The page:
More of “Nothing”, Finally

The casual follower of rock and roll in China will have heard that Cui Jian’s “Nothing to My Name” (一无所有) was the song that started everything and that it was first performed, in 1986, to a stadium and a television audience that immediately took to it like it was their own (which, for all intents and purposes, it was). One of my favourite experiences writing Red Rock: The Long, Strange March of Chinese Rock & Roll was doing the play-by-play on a video of that performance. I watched and re-watched the only clip of that performance I could find, a clip with a voice-over covering up the second verse, and, worst of all, an abrupt ending in the wake of the suona (a traditional combination clarinet-oboe-soprano sax) solo halfway through the song.

Though continually coming empty, I continued to search for a better, more complete version of the performance. Today, I lucked out and found, finally, a different cut of the same show, this time in all its four-minute-plus glory.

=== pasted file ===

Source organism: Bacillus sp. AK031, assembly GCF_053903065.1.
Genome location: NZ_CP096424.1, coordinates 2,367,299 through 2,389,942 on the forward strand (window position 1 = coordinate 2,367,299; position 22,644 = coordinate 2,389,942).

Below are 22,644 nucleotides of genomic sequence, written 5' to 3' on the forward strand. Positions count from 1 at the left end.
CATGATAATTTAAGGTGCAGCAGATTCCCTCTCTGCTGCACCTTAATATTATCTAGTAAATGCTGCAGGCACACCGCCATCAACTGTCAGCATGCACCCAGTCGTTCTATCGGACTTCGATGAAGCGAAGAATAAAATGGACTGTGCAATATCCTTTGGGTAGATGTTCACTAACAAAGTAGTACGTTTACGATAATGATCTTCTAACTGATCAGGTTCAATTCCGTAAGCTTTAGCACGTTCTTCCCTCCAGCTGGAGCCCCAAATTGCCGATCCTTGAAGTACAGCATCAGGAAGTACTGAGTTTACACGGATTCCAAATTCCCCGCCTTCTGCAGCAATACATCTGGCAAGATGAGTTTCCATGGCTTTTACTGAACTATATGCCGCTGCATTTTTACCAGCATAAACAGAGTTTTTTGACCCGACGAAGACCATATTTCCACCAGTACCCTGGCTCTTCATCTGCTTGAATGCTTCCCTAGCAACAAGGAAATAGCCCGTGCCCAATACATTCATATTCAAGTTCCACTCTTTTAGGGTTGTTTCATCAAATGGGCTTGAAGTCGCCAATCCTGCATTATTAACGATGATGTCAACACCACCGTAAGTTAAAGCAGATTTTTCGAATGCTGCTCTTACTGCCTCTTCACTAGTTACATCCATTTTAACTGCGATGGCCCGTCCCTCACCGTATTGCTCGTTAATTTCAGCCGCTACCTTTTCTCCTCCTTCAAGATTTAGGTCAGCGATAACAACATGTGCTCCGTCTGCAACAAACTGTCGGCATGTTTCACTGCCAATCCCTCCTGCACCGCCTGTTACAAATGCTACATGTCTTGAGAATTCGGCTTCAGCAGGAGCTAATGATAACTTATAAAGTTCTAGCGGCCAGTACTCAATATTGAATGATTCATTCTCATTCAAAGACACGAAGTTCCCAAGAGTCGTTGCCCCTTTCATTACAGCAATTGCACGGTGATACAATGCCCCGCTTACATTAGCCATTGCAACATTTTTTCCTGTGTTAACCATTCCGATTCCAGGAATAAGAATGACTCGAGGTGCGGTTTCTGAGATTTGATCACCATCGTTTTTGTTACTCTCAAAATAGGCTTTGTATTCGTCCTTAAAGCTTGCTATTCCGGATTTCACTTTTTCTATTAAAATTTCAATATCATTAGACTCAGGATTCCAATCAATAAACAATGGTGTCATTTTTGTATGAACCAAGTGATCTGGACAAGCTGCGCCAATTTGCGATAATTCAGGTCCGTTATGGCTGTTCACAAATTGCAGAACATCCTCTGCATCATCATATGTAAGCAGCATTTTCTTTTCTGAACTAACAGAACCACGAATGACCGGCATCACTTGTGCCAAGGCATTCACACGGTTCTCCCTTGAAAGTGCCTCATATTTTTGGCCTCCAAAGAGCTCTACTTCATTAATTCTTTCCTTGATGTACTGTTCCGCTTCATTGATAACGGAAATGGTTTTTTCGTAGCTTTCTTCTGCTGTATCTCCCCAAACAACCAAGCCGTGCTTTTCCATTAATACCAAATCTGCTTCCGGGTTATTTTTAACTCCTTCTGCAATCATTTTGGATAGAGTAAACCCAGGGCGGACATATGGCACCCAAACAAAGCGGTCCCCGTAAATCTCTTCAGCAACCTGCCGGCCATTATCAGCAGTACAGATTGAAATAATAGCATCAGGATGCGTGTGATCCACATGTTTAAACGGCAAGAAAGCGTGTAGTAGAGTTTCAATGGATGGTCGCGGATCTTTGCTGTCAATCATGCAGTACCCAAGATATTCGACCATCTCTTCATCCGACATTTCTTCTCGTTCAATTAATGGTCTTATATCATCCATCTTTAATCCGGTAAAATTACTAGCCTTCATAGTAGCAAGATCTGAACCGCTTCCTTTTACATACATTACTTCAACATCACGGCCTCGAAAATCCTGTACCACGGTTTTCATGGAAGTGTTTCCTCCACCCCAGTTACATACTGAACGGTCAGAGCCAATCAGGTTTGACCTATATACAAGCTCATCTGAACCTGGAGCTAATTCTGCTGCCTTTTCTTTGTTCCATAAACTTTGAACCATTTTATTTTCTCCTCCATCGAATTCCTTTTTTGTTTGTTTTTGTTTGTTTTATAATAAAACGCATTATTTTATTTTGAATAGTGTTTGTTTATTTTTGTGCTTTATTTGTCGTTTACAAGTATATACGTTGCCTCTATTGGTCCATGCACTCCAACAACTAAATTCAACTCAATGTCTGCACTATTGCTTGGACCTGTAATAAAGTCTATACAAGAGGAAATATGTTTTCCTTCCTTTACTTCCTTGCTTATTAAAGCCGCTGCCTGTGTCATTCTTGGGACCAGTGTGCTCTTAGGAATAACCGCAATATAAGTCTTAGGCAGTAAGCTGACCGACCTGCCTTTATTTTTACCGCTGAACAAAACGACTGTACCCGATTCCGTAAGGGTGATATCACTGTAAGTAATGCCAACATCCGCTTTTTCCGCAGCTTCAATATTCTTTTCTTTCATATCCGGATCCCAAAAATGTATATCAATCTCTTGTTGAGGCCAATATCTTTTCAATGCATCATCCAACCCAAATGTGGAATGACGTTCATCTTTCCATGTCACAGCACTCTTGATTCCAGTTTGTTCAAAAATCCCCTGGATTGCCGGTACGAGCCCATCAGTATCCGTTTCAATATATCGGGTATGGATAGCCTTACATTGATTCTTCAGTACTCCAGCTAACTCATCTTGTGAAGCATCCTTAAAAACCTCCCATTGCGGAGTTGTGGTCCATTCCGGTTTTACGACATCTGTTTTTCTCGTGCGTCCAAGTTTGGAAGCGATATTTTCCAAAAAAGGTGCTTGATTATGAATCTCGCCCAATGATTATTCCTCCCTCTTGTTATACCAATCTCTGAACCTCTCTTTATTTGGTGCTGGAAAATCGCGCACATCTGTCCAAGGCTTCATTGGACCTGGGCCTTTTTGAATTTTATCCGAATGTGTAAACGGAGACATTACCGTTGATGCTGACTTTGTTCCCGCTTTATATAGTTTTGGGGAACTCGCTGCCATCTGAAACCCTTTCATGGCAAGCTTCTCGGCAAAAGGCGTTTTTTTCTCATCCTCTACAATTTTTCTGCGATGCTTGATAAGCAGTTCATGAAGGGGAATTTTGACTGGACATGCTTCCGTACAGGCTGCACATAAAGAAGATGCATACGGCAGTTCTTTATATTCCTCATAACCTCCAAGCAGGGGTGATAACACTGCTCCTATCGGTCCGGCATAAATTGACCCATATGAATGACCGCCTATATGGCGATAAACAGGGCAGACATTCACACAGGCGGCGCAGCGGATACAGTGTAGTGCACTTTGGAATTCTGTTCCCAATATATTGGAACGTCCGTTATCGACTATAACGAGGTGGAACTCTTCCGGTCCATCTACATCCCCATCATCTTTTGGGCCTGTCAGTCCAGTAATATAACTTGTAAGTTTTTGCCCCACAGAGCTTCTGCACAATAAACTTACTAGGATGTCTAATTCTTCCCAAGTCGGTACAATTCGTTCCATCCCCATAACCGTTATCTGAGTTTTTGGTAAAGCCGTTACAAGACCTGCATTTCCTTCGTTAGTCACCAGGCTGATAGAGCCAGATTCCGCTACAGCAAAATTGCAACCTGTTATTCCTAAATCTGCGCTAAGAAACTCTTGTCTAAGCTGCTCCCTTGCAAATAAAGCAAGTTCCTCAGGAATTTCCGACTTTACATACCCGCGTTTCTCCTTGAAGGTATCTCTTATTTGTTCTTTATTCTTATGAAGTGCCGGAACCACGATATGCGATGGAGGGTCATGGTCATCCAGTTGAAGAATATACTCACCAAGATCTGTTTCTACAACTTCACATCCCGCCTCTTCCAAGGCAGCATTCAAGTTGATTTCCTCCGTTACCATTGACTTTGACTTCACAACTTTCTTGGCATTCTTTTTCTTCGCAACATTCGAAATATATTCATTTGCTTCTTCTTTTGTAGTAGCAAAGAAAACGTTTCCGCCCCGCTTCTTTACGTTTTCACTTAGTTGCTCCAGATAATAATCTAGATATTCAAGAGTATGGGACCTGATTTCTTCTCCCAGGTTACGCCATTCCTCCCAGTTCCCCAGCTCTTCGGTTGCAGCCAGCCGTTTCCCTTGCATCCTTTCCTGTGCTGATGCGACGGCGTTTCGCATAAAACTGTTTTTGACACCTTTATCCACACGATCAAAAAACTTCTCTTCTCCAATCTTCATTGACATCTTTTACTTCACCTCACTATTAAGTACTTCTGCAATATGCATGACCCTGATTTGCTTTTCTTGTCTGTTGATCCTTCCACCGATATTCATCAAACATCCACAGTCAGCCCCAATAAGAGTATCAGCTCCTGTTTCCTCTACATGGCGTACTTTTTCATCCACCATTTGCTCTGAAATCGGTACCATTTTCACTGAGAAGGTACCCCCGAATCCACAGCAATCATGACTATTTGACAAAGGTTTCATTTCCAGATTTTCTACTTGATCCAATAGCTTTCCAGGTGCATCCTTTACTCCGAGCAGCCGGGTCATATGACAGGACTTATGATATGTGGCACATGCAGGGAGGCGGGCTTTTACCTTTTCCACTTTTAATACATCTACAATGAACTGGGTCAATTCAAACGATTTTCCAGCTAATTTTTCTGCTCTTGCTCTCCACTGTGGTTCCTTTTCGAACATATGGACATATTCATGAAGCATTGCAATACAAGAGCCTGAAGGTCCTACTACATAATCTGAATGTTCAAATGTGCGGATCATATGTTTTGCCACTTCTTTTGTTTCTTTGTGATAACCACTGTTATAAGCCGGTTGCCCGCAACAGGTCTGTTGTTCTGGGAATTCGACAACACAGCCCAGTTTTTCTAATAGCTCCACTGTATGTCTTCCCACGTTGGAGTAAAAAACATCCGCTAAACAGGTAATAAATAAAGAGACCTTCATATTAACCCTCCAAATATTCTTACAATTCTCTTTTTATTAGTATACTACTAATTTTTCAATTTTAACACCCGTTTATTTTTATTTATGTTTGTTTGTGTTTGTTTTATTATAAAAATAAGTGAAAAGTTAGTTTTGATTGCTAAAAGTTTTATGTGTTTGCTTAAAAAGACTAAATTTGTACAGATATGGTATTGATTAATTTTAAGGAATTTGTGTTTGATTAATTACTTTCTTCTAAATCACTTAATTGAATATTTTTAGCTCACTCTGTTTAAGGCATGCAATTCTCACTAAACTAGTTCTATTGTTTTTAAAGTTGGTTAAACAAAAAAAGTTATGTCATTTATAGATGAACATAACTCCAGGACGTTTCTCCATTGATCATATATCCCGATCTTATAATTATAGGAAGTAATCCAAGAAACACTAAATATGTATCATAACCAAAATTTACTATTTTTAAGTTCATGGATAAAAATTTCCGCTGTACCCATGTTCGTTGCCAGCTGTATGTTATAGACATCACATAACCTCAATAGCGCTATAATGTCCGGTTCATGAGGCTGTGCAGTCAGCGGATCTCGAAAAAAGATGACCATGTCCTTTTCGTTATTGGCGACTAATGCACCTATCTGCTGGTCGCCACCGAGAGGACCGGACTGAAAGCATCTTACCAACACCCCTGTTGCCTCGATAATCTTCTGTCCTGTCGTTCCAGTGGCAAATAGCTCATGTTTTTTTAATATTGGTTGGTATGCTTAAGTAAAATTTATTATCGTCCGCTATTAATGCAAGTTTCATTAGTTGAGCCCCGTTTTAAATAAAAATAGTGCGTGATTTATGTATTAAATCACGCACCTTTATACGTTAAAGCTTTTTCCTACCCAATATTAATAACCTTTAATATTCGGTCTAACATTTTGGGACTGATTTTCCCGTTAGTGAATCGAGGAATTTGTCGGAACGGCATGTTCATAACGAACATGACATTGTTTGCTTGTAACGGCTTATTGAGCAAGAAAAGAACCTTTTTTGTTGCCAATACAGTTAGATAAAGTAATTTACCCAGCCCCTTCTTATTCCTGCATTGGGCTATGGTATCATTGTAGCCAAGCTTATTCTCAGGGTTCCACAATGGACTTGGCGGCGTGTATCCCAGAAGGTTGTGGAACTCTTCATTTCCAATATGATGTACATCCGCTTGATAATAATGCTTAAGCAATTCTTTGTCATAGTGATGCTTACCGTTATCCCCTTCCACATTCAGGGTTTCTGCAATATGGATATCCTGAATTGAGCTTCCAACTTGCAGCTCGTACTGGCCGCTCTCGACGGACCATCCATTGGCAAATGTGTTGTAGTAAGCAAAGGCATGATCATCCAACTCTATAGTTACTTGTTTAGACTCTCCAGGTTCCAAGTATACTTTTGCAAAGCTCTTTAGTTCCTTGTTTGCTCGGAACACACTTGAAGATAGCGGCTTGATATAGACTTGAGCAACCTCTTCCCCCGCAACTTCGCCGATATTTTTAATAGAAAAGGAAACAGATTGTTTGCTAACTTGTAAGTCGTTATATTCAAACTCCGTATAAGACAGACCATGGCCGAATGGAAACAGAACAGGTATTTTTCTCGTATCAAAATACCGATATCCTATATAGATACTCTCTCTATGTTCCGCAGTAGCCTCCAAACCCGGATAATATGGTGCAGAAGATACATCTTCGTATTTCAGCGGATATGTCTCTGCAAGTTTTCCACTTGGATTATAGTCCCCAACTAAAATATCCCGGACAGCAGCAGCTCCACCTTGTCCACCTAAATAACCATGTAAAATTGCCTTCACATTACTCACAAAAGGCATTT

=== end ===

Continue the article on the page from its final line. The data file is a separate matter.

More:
First, let’s recap what It all was: In May 1986, Cui Jian, then a trumpet player for the Beijing Song and Dance Ensemble, was one of the lucky few to have heard a bit of Western pop music at a time when even hearing that there was a thing called Western pop music was rare. He was singing other peoples’ songs – Chinese songs written for him and Western pop tunes reworked in Chinese – and was tinkering with his own material on the side. He joined up with over a hundred of his fellow pop singers united, as the Hundred Stars (百名歌星) under the banner of the International Year of Peace to sing a song called “Let the World be Full of Love” (让世界充满爱), the Chinese response to “We Are the World” et. al. Cui was one of the Hundred Stars who got to perform their own tunes in addition to the big number. This is when yaogun, Chinese rock & roll, was born.

There are problems with this video: The sound quality is less than ideal and the video doesn’t synch up with the audio. And in contrast to what I assumed was the only video I’d be able to find, the actual playing of the music comes out here much more clearly as not fantastic. But, like any great rock and roll, technical skills are only a part of the story. Here, it’s a very tiny part, and the footage is too important for any of that to get in the way. What’s most important is that the video provides a better glimpse than anyone’s had in twenty-five years of what went down on the day yaogun was invented and when a trumpet-playing Cui Jian transformed from semi-famous pop singer to Infamous Yaogunner #1.